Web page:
Telecommuting and the use of virtual employees has seen growth within the last decade, largely due to faster broadband connections. Software as a Service tools, remote desktop software, and an increase in the number of providers listed in freelance marketplaces.
Telecommuting and virtual employees enjoy the benefit of working from their preferred location. It mitigates the cost to the business since they do not need to provide physical space for the employee. Likewise, the employee has a flexible schedule to work on business projects.
Current Drawbacks to the Virtual Methods
Despite advancements in technology and access to employees from around the Globe there are many drawbacks to these virtual methods of work.
These items include:
- Security issues may arise when important data is being transmitted from an insecure location such as if an employee works from a café on an unencrypted network. The sensitive data could be hacked and cause trouble for the business.
- Team creativity may suffer because each member may not work within the same hours, which creates a gap in communication. This slowing of communication can lead to project scope creep unless the business has a firm policy in place to handle team projects.
- It’s almost impossible to monitor your workers and provide accurate performance reports. Even if the task is complete, it could have taken longer due to distractions from the work environment.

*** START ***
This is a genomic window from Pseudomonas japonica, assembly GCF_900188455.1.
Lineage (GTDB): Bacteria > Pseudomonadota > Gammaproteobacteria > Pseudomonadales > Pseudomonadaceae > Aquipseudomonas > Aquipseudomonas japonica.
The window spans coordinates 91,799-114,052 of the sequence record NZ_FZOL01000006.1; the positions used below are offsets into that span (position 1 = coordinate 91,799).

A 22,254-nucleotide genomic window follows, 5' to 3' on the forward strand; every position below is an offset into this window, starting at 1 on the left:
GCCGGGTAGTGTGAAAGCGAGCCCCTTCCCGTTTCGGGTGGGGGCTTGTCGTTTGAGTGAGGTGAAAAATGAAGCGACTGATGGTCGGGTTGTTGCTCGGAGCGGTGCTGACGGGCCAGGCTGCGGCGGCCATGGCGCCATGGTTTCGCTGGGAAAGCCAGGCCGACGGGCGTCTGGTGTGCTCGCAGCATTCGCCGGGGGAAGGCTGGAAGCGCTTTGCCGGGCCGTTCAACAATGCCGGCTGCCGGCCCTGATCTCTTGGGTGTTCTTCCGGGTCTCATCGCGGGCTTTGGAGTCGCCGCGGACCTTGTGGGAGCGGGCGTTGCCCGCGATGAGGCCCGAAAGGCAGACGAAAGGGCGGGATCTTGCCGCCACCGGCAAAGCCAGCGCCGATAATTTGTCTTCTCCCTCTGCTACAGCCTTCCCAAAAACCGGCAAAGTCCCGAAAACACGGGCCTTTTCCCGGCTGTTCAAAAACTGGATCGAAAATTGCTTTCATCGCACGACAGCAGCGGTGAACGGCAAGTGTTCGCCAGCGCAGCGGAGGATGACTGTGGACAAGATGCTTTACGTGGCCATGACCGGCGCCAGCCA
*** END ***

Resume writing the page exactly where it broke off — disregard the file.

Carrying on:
- Humans are naturally social creatures and so working off-site, in an isolated environment, can lead to mental fatigue. Their isolation can hamper their performances because they have to produce inspiration and productivity on their own accord rather than playing off the energy of coworkers, team members, and managers.
A Case for In Person Interaction
Much of the stress produced by telecommuting or managing virtual employees can be solved by requiring individuals to work on-site.
However, employees gain:
- Social interaction
- Immediate access to business resources
- Virtually no lag in communication
In some environments the business may provide additional benefits for working on-site, including free meals, access to gym equipment, an entertainment area, flexible work stations, and regular company get-togethers.
Of course – businesses operate in an interconnected world, which means there is a choice in how the workforce is divided. They have access to both of these options in work methods.
One such solution for businesses tying their workforce together is using corporate housing, which pools the workers into a centralized location. In these living arrangements, those who would be telecommuting or working as part of the virtual workforce can live within the same domicile. In many ways, it’s equivalent to having a branch for the business. It ultimately allows the business to tap into virtual employees and keep them in an environment that promotes team building and personal communication.
The workforce is evolving. Businesses will soon face a choice of keeping employees on site or fully embracing the telecommuting revolution. There are solutions available to find a middle ground. Ultimately, the choice should come based on proficiency and value (to both businesses and employees).
What the next decade holds for business and employees is still relatively unknown, but if the trends keep their momentum we may see businesses no longer operating within traditional boundaries.
What are your opinions about telecommuting and virtual employees? Does the nature of their work affect their performance?